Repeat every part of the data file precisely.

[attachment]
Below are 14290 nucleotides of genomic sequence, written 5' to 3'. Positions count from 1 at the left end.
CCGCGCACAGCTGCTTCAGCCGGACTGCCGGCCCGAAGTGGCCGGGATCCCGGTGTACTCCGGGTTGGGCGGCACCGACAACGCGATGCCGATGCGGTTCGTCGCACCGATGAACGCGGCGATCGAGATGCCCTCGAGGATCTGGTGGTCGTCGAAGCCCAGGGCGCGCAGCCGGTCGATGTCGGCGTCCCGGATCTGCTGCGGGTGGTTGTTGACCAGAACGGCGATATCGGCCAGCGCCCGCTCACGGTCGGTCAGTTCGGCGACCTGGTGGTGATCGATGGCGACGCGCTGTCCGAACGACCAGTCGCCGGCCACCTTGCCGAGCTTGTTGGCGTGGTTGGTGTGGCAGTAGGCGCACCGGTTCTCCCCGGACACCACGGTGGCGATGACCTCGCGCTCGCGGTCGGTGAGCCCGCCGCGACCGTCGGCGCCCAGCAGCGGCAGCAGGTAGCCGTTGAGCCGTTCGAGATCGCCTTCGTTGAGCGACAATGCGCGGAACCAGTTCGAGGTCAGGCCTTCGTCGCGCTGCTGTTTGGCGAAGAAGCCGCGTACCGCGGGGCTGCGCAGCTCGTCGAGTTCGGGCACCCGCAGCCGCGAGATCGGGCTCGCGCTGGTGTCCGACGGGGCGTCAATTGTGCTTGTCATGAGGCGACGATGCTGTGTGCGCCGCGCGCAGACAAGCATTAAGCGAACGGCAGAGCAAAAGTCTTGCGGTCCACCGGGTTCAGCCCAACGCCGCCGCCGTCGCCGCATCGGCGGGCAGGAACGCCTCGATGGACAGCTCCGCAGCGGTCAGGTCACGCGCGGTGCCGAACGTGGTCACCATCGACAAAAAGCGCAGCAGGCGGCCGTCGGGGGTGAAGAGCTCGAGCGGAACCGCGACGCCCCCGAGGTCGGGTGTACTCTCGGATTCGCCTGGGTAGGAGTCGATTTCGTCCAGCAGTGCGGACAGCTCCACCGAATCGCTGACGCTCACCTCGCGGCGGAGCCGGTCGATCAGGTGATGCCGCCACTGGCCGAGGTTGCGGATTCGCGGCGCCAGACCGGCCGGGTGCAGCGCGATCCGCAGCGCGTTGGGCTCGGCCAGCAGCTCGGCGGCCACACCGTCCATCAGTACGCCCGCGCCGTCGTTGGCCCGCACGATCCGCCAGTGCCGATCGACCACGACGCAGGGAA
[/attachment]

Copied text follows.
Below are 14290 nucleotides of genomic sequence, written 5' to 3'. Positions count from 1 at the left end.
CCGCGCACAGCTGCTTCAGCCGGACTGCCGGCCCGAAGTGGCCGGGATCCCGGTGTACTCCGGGTTGGGCGGCACCGACAACGCGATGCCGATGCGGTTCGTCGCACCGATGAACGCGGCGATCGAGATGCCCTCGAGGATCTGGTGGTCGTCGAAGCCCAGGGCGCGCAGCCGGTCGATGTCGGCGTCCCGGATCTGCTGCGGGTGGTTGTTGACCAGAACGGCGATATCGGCCAGCGCCCGCTCACGGTCGGTCAGTTCGGCGACCTGGTGGTGATCGATGGCGACGCGCTGTCCGAACGACCAGTCGCCGGCCACCTTGCCGAGCTTGTTGGCGTGGTTGGTGTGGCAGTAGGCGCACCGGTTCTCCCCGGACACCACGGTGGCGATGACCTCGCGCTCGCGGTCGGTGAGCCCGCCGCGACCGTCGGCGCCCAGCAGCGGCAGCAGGTAGCCGTTGAGCCGTTCGAGATCGCCTTCGTTGAGCGACAATGCGCGGAACCAGTTCGAGGTCAGGCCTTCGTCGCGCTGCTGTTTGGCGAAGAAGCCGCGTACCGCGGGGCTGCGCAGCTCGTCGAGTTCGGGCACCCGCAGCCGCGAGATCGGGCTCGCGCTGGTGTCCGACGGGGCGTCAATTGTGCTTGTCATGAGGCGACGATGCTGTGTGCGCCGCGCGCAGACAAGCATTAAGCGAACGGCAGAGCAAAAGTCTTGCGGTCCACCGGGTTCAGCCCAACGCCGCCGCCGTCGCCGCATCGGCGGGCAGGAACGCCTCGATGGACAGCTCCGCAGCGGTCAGGTCACGCGCGGTGCCGAACGTGGTCACCATCGACAAAAAGCGCAGCAGGCGGCCGTCGGGGGTGAAGAGCTCGAGCGGAACCGCGACGCCCCCGAGGTCGGGTGTACTCTCGGATTCGCCTGGGTAGGAGTCGATTTCGTCCAGCAGTGCGGACAGCTCCACCGAATCGCTGACGCTCACCTCGCGGCGGAGCCGGTCGATCAGGTGATGCCGCCACTGGCCGAGGTTGCGGATTCGCGGCGCCAGACCGGCCGGGTGCAGCGCGATCCGCAGCGCGTTGGGCTCGGCCAGCAGCTCGGCGGCCACACCGTCCATCAGTACGCCCGCGCCGTCGTTGGCCCGCACGATCCGCCAGTGCCGATCGACCACGACGCAGGGAA